Jamie Guggenheim shares her grandfather’s story at the Chabad House on Wednesday, February 12, 2020.

Holocaust Survivor Speaks to the Next Generation of Jewish Bobcats

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With a quiet smile, 90-year-old Armin Guggenheim spoke about his childhood in Germany – almost as if he didn’t live through the Holocaust.

Guggenheim and his brother hid in a synagogue in the town of Frankenwinheim, while Nazi’s attempted unsuccessfully to bust down the door.

The children slept through the attack, unaware of the magnitude of what happened until they were separated from their parents and shipped off to safety in Switzerland. The family was reunited when they emigrated to the United States nearly a year later.

Despite the terror of the events he lived through, Guggenheim rallies around the Jewish community with an optimistic demeanor.

“It’s important to see that he is happy now and he moved on with his life even after the Holocaust,” said Jamie Guggenheim, Armin’s granddaughter.

Armin Guggenheim’s story can be found in the United States Holocaust Museum. He and his family travel around the country sharing his message at venues like Ohio University’s Chabad House.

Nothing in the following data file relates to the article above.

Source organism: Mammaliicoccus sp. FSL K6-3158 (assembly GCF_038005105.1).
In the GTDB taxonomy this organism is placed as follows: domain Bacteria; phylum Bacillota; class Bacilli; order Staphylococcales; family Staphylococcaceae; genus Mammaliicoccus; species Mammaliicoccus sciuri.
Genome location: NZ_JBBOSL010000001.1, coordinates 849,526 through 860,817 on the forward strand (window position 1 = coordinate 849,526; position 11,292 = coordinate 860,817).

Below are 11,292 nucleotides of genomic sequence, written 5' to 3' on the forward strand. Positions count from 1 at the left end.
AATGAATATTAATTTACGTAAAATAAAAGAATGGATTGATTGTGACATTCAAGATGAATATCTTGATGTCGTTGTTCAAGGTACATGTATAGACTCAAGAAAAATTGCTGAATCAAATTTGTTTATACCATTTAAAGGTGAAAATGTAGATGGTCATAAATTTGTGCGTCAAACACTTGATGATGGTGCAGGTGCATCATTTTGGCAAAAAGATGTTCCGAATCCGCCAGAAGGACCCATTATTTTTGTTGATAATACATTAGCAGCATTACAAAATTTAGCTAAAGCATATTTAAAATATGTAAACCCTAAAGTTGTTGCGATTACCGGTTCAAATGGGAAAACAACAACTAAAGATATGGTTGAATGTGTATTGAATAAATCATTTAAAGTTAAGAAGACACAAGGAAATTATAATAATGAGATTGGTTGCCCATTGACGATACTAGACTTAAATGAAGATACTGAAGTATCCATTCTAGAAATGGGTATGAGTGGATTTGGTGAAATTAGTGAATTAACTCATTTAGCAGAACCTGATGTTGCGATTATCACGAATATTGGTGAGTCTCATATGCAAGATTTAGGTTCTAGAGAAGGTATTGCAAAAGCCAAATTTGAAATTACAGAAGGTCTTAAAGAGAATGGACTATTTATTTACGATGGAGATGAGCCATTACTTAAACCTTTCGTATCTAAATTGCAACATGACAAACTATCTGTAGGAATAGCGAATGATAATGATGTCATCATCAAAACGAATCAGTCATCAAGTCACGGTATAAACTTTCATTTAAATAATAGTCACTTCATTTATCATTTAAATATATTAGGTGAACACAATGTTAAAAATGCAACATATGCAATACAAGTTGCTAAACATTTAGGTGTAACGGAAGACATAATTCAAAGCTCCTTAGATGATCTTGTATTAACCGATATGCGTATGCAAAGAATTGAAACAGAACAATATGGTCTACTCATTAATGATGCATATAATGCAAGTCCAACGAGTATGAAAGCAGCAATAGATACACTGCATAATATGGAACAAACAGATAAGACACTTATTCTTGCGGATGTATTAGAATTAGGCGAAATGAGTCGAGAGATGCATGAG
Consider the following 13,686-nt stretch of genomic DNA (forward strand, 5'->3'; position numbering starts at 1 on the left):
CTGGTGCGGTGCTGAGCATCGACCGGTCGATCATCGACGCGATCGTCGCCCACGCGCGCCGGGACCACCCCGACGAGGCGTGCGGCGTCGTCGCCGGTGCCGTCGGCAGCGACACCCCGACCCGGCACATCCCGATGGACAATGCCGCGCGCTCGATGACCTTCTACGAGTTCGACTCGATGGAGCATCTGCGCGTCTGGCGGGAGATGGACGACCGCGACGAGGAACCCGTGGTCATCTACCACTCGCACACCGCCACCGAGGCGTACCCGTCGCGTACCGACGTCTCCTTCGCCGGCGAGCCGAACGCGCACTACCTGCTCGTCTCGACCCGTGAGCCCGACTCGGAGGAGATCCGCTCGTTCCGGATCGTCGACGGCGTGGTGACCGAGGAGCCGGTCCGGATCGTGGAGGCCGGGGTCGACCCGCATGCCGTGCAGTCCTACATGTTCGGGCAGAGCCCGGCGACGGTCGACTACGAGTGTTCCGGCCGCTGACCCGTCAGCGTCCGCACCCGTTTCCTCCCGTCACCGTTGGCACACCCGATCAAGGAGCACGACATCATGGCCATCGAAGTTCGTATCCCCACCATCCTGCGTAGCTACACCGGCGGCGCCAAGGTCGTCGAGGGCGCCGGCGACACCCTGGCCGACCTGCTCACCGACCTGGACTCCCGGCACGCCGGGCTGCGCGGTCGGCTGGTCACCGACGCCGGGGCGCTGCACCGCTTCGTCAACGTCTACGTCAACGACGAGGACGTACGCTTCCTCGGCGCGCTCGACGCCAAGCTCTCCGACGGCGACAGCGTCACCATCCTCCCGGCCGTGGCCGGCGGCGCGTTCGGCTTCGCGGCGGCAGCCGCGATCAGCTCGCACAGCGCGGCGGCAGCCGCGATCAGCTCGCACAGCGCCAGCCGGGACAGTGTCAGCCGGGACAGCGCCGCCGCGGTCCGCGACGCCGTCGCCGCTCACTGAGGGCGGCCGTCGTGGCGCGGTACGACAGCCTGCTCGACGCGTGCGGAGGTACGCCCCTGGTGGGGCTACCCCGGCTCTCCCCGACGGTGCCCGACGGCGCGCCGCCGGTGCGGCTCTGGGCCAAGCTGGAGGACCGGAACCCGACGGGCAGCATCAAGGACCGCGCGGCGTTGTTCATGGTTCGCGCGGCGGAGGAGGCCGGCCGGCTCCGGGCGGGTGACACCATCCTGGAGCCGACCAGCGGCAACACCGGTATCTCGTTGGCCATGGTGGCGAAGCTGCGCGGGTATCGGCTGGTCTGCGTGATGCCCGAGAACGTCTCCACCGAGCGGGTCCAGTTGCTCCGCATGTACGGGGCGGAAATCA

“Students today may be more removed from the Holocaust and our history so I am absolutely glad to do this event,” said Rabbi Levi Raichek, who helped organize the event for OU Chabad.

Jamie Guggenheim shares her grandfather’s story at Chabad.

“I know a lot of people from my high school or just people in general that believe the Holocaust never actually happened and because I am so close to my grandfather and he went through such a traumatic time, I believe it’s my duty to share his story,” said Jamie Guggenheim.

Jamie Guggenheim hopes that her grandfather’s story will remind the next generation to work past potential biases and move beyond hate crimes.

Although individual states are not required to report hate crimes, the FBI reported that hate crimes in the U.S. reached a 16-year high in 2018.

“We don’t need to wait for a catastrophe to happen to be a hero. There will always someone next to you who needs help,” Raichik said .

Rabbi Levi stresses the importance of helping others and building community.

Raichik and Jamie Guggenheim agreed the best way to help others is to make sure all who identify as a minority have a strong community to support them.

“I think it’s important for them to find a place where they can go and safely express who they are and express their culture or religion,” said Jamie Guggenheim.